The Knowledge That Won't Fit Inside Your Head Part 1 - Commonplace Books
In which we discuss the commonplace book, a time-tested means of saving information and learning it
“Anticipatory plagiarism occurs when someone steals your original idea and publishes it a hundred years before you were born.” - Robert K. Merton
In a world drowning with information it’s easy for some of the best bits to be lost. In this new series of posts I’m going to tell you a bit about some analog (non-digital) solutions that I’ve used to keep track of information. Some of these methods have been around for centuries, as is the case for today’s installment.
I like to read books, articles, newsletters and posts and I like to save copies of what I read for future reference. Around 10 years ago I used Del.icio.us (RIP)1 and other bookmarking applications to save links for future reference to writing about social, psychology, marketing, entrepreneurship, etc. On top of that I used to keep file folders of blog posts and articles. At some point I started cutting and paste sections of posts and articles into journals (generally A5 sized), like maintaining a scrapbook of the most interesting and useful bits.2
Later I realized that I was creating commonplace books, an information storage tool that’s been used for centuries. Let’s see what these are all about, checking with some online sources.
Wikipedia’s definition is spot on:
Commonplace books (or commonplaces) are a way to compile knowledge, usually by writing information into books.
What kind of knowledge, you ask? The sky’s the limit but from a historical perspective, Wikipedia offers the following:
Such books are similar to scrapbooks3 filled with items of many kinds: sententiae (often with the compiler's responses), notes, proverbs, adages, aphorisms, maxims, quotes, letters, poems, tables of weights and measures, prayers, legal formulas, and recipes. Entries are most often organized under subject headings and differ functionally from journals or diaries, which are chronological and introspective."
If you want to see an example of what a 20th century master of weird4 kept in his, here’s a reproduced entry from H. P. Lovecraft’s commonplace book.
People are are still following the spirit of commonplace books, see the example below from Notebook of Ghosts:
In the centuries before computers, commonplace books were a scholarly way to amass and retain information. Everything was handwritten because there was no alternative for most people to record information. You could write your findings in a chronological order like a diary or, in some cases, you might set up a simple alphabetical indexing system or keep a table of contents.
As for what you could (or can) record in a commonplace book, there’s really no limit. And there’s no need to handwrite everything, it’s perfectly acceptable to cut and paste material to save time and effort.
Here’s how I am maintaining my commonplace books, trying to standardize on the Leuchtturm1917 A5 hardcover journal:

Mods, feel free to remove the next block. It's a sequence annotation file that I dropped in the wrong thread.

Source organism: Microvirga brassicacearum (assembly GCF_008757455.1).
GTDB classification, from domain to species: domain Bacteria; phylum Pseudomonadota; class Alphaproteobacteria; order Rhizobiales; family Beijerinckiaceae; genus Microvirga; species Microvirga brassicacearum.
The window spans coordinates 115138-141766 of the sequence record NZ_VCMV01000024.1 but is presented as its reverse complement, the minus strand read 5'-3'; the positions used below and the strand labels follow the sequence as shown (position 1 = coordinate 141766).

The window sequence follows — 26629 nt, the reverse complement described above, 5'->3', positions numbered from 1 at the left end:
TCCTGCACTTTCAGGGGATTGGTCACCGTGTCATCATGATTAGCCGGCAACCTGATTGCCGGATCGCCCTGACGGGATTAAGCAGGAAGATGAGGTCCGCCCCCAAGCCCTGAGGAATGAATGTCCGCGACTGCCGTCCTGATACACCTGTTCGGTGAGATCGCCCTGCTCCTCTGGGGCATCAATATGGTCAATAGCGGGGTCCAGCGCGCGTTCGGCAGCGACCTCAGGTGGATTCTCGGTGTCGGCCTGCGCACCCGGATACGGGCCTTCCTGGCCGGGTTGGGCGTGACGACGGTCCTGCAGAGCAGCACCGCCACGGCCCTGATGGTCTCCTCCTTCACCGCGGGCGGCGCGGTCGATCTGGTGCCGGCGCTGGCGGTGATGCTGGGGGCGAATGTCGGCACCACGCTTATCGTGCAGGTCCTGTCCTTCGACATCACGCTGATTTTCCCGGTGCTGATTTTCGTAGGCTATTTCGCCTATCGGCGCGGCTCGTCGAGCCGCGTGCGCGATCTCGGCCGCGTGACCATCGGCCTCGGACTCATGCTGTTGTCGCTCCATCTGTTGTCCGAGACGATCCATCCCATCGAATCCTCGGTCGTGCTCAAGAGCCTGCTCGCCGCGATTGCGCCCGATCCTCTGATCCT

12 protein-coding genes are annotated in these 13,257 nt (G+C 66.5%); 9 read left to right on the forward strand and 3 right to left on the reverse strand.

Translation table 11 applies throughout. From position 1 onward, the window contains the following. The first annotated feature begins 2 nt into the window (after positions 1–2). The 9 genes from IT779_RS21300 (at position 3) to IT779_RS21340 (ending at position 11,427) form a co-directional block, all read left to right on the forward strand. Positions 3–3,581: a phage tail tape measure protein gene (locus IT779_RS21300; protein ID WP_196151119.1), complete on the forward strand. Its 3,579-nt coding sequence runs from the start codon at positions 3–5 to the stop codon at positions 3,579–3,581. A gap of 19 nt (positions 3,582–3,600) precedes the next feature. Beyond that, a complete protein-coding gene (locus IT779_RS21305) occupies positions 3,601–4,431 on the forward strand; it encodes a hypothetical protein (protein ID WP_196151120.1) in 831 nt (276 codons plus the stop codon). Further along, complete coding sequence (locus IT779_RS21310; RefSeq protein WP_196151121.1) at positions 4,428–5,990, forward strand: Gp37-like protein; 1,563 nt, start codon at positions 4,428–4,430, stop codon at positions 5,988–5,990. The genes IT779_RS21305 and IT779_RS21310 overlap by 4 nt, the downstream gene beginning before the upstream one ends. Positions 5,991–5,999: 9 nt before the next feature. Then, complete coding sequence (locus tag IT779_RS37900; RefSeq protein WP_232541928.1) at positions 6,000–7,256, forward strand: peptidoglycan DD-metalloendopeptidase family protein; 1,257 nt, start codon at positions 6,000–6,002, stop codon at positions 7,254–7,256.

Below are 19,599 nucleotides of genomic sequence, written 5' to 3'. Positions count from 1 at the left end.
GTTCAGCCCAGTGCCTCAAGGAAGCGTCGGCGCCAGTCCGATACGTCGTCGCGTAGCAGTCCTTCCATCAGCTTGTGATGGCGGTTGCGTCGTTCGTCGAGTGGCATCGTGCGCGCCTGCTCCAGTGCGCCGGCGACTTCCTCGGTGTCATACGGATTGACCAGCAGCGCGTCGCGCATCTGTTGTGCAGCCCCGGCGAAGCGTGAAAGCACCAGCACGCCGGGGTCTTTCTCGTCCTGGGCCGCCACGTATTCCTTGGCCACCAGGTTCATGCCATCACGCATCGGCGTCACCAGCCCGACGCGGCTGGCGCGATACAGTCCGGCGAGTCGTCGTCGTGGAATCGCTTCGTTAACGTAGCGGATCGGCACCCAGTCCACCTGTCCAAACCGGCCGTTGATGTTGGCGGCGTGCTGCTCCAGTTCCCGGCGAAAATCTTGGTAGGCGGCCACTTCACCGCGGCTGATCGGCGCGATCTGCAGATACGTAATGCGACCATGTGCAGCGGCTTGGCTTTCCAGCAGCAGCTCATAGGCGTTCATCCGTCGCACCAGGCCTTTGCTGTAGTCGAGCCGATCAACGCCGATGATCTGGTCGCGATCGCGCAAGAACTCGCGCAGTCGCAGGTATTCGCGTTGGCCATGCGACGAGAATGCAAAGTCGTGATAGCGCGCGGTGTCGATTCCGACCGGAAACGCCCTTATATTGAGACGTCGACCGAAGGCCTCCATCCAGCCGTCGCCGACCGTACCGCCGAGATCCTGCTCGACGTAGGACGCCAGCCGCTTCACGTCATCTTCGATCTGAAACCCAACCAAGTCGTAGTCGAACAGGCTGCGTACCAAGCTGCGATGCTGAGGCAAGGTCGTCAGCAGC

The Leuchtturm1917 journals very helpfully give you a multiple page table of contents (or index) at the beginning of their journals. Here’s a couple of examples from my Commonplace Book 2 (or CPB25 as I call it):
The entry above is one of the fancier entries that I’ve created, where I’ve added some marginalia and put the original source below.
From CPB3, here’s an entry about decision making from the Farnam Street website, where I cut and pasted information about making and maintaining a decision journal - click on the image below to see the original post.
One good thing about a commonplace book is that even if you’re cutting and pasting material into the book you can add your own notes, tags and marginalia, like the example below (it’s a bit messy because of taping, re-taping, and an ink smudge:
Here’s my summary of the pros and cons of making and using commonplace books:
You work with your hands
Sometimes I snidely refer to commonplace books as scrapbooking for men, which is complete malarkey because anyone can make and use either commonplace books or scrapbooks. But there’s something very satisfying about creating a page layout, cutting and pasting material and annotating everything in your own writing, like there is in building furniture, doing auto repair or maintaining your lawn or garden. In a way you may feel you are creating your own book - and you are!
Handwriting and printing helps to retain information
There are different schools of thought about this but there is research out there that suggests that physically recording information on paper helps to retain that info.
You can be creative and customize how it looks to your heart’s content
Be as artistic as you want! Make it look like a diary, a newspaper page, a comic book, a Wikipedia page - whatever you like! Use your commonplace book as a way to express your personality and what you love.
You learn new things
You will be exposed to lots of new, interesting ideas both by the research that you do and through the process of incorporating it into your commonplace book